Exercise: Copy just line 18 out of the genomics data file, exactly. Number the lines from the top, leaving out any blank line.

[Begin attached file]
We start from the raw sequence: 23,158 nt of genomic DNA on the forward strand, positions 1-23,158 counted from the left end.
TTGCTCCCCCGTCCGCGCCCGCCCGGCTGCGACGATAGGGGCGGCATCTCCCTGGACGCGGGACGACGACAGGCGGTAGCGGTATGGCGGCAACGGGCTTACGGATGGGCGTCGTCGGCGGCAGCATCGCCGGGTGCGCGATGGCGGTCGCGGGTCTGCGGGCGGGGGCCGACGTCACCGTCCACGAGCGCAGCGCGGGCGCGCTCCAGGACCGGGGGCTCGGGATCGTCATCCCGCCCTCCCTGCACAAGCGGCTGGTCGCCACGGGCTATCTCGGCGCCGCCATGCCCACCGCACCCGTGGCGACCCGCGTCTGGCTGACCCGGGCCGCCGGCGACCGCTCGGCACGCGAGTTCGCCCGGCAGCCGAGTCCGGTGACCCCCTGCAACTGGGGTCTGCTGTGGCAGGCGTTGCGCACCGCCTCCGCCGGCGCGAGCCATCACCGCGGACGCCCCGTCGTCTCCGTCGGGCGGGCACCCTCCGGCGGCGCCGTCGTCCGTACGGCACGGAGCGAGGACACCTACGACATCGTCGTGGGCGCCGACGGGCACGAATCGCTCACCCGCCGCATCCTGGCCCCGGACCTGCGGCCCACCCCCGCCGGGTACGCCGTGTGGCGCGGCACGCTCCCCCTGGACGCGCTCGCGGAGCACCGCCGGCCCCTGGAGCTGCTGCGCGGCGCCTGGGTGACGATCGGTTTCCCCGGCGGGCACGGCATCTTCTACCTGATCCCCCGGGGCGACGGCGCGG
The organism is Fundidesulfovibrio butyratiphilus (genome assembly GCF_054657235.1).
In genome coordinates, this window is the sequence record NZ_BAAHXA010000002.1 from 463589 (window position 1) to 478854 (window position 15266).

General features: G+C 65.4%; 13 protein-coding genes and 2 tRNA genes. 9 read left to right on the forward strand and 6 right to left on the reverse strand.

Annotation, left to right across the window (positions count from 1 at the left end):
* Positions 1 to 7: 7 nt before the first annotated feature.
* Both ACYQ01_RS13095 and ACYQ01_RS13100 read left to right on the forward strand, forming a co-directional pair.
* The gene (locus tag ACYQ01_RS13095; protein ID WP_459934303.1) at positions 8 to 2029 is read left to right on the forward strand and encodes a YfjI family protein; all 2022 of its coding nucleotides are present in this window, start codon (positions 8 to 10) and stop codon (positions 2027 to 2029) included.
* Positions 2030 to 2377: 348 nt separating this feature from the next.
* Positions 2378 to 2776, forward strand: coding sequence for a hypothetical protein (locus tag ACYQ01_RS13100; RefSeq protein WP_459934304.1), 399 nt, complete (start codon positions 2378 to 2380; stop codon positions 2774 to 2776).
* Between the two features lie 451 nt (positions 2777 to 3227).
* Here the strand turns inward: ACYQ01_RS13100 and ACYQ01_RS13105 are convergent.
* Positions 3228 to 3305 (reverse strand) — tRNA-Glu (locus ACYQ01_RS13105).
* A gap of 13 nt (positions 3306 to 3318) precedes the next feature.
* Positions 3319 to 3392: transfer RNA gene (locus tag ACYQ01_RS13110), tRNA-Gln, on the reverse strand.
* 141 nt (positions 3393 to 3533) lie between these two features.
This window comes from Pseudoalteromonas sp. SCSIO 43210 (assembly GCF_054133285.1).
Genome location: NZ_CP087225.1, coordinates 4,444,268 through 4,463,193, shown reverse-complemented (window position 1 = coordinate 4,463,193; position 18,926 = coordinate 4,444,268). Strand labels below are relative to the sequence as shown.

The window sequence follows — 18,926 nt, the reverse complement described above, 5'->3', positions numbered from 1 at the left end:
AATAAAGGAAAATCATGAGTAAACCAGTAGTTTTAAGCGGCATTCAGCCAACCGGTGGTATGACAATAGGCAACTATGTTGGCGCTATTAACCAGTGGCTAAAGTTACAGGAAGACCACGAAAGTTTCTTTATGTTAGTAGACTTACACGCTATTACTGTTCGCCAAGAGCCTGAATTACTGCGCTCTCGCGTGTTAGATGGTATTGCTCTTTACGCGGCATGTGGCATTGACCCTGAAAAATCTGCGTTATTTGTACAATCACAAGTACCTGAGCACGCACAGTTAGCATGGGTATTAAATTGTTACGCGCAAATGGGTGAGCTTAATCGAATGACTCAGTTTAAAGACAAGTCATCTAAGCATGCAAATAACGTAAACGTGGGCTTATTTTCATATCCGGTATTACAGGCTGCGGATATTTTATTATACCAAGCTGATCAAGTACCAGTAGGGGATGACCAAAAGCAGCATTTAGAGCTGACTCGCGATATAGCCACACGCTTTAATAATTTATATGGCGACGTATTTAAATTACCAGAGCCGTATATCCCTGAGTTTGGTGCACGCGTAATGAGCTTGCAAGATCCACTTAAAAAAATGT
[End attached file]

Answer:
This window comes from Pseudoalteromonas sp. SCSIO 43210 (assembly GCF_054133285.1).